Digital Camera RIS Mount Mod



You'd think, with all of the first-person shooting sports videos posted on YouTube, that RIS mounts for standard digital cameras would be all over the place by now. But that's not the case. Even with the GoPro, the state-of-the-art tech for recording action sports, an option for a weapon mount is curiously left out of their mounts lineup (pictured above).

After scouring the Internet high and low, I found one reasonably-priced mount that didn't quite fit the bill. It actually provides a socket to plug in the male end of a standard camera tripod, but what's needed is a similar mount with a post to mount your camera onto.


Of course with some sawing down of a 1/4 inch bolt, you could probably mod this piece so that a post sticks out of the socket to mount your standard camera onto, but it could be very frustrating. You'd have no way of making sure the camera would line up straight with the front of the mount when you screwed it on, and there would be no way of tightening it so that it couldn't come loose.

RAP4 offers an option for mounting a camera to RIS rails, called the Land Warrior system, but the mount suits that one specific camera, which might not be what you want to use.

However, through the use of good ol' Canadian ingenuity and brain-wracking, I've come up with what I feel is a suitable, and most importantly CHEAP way to mount a digital camera with a standard socket to an RIS sytem.

The key lies in this socket, found on most digital cameras and other optical devices (like consumer night vision optics). This socket is suited to a 1/4-inch screw-in bolt, found on every camera tripod:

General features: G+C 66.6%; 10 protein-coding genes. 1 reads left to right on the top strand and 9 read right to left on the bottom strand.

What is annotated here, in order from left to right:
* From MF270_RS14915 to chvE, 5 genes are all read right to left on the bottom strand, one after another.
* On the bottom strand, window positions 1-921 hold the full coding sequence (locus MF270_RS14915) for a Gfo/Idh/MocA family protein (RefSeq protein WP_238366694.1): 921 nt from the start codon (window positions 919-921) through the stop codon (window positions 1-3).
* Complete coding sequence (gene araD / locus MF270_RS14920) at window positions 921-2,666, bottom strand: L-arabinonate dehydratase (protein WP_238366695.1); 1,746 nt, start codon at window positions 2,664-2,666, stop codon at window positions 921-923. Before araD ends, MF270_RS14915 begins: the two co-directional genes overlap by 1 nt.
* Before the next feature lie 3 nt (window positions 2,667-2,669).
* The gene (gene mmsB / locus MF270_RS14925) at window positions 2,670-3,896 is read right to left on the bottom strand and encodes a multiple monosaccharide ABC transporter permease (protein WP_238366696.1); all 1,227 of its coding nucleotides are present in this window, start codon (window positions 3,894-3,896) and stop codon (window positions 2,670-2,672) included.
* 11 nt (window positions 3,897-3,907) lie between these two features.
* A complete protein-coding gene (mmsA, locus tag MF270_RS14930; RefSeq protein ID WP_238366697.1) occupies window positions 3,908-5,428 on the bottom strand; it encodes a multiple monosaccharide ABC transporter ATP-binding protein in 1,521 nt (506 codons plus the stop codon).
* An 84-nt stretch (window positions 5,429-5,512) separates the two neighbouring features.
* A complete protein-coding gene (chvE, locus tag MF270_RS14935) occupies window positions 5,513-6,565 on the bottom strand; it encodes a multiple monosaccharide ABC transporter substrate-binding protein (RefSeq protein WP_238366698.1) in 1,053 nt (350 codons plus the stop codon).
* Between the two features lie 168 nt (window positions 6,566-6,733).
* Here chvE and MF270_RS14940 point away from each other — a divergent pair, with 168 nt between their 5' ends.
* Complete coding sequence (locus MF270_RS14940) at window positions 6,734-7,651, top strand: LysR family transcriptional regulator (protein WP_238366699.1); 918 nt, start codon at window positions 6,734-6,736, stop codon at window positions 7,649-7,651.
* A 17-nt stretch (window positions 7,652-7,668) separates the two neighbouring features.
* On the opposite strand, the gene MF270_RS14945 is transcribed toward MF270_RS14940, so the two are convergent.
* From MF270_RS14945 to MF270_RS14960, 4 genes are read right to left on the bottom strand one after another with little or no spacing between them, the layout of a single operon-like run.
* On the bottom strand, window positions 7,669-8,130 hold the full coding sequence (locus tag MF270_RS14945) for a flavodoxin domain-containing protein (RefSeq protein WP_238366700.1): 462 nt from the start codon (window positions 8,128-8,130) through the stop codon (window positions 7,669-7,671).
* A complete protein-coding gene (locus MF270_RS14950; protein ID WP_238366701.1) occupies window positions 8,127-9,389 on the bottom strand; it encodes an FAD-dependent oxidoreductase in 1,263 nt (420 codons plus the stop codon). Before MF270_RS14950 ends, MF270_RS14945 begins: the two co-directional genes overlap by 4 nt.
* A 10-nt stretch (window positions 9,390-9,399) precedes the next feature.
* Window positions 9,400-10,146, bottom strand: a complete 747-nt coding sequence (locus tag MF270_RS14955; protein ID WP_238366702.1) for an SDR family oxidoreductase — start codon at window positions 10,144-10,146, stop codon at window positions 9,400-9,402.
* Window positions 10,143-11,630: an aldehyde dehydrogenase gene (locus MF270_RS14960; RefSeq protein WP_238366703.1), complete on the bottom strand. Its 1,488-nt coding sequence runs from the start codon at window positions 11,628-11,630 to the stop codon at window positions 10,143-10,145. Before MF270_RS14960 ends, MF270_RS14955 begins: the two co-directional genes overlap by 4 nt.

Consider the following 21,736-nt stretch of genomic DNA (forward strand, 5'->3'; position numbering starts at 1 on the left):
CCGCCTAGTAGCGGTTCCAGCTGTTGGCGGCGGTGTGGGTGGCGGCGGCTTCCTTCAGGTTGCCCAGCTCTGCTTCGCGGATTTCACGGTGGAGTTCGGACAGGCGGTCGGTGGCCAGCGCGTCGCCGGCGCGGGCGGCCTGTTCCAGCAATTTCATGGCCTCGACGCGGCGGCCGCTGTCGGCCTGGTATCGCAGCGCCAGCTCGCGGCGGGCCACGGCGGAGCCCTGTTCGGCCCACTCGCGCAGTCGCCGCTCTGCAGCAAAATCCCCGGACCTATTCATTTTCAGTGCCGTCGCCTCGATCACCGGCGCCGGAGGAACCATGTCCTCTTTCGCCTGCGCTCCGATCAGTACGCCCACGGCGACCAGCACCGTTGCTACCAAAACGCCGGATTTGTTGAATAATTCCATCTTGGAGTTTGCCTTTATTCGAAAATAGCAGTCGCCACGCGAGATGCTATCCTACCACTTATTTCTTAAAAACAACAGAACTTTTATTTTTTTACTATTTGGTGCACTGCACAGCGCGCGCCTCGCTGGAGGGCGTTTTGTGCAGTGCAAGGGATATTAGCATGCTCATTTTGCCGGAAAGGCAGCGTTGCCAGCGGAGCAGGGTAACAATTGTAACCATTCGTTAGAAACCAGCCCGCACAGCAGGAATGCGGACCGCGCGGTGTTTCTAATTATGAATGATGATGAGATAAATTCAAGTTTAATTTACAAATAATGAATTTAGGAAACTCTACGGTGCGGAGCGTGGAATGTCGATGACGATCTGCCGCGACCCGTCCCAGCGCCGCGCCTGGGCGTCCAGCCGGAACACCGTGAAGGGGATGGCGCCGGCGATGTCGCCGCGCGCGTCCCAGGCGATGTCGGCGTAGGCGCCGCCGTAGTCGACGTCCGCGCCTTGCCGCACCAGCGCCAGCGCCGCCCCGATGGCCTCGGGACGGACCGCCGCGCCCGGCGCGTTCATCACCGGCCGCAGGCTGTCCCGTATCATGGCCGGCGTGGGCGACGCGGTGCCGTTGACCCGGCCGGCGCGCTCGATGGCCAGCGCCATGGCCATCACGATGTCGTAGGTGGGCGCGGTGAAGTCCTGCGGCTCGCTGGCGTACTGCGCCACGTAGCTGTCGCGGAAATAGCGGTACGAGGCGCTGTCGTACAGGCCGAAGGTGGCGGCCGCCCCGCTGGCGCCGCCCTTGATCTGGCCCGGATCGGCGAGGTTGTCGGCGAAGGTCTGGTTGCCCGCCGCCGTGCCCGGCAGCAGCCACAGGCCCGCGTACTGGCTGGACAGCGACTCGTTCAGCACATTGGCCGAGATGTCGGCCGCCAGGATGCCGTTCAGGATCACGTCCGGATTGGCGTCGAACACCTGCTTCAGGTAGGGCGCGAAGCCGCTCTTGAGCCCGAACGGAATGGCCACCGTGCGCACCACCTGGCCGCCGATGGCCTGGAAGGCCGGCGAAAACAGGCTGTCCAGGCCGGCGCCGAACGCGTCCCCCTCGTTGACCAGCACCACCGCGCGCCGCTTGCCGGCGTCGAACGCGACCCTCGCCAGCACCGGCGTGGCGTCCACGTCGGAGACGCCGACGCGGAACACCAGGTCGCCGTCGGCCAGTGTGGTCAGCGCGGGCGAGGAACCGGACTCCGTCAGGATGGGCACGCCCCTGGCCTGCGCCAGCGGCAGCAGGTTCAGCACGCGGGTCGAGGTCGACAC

So the trick is to find a mount that would accomodate such a bolt, along with nuts and washers to use as spacers (and to make adjustments). That's where this little quick-detach sling mount comes in:


The beauty of this piece, from EBAirsoft at around $14 USD, is that the quick-disconnect sling attachment piece pops out, leaving an empty hole that you can put a bolt through:


After receiving this piece, I went to Home Depot and picked up various nuts and bolts to try out different combos for the mount. For trial-and-error purposes I spent about $2 CDN on these, and found it to be overkill. You can actually spend about $1 on 1 x 1/4-inch bolt (1 inch in length), 1 x 1/4 inch bolt (3/4 inch in length), 2 x 1/4-inch hex nuts, and 3 x 1/4-inch wide washers for spacing. This allows for different combinations that should allow any camera on the market with a standard socket to be fitted to this mount.

In this configuration, I've got the 1-inch bolt screwed tightly into the camera socket, with a nut underneath the mount to adjust tension and take up slack:


And in this photo I used the 3/4-inch bolt to mount another device, with no tension nut needed:


Different models of camera will have different socket depths, and you may need to play around with nut/bolt/washer combinations to suit each individual one.

Of course you can place your mount wherever there's RIS rails. Here's how a Canon camera looks when side-mounted with this method:




If you decide to use this method to mount some sort of optic, the beauty of the offset sling mount is that it offsets the optic to the side of the marker, so the stock doesn't get in the way of you looking through the optic while wearing a paintball mask. Here's a pic of a Pulsar Recon 550 mounted atop a T68:



And as for the GoPro, Paintballers wishing to mount theirs on their gun don't have to fool around with duct tape, straps, or mounts made in shop class anymore. All you'd have to do is buy the GoPro's Tripod Mount for under $10 USD, and mount it as I described above.


Have your own ideas for mounting cameras to your markers? Let others know in our comments section below, or better yet in the Grey Ops Forums so that others can search and find your tips in the future!

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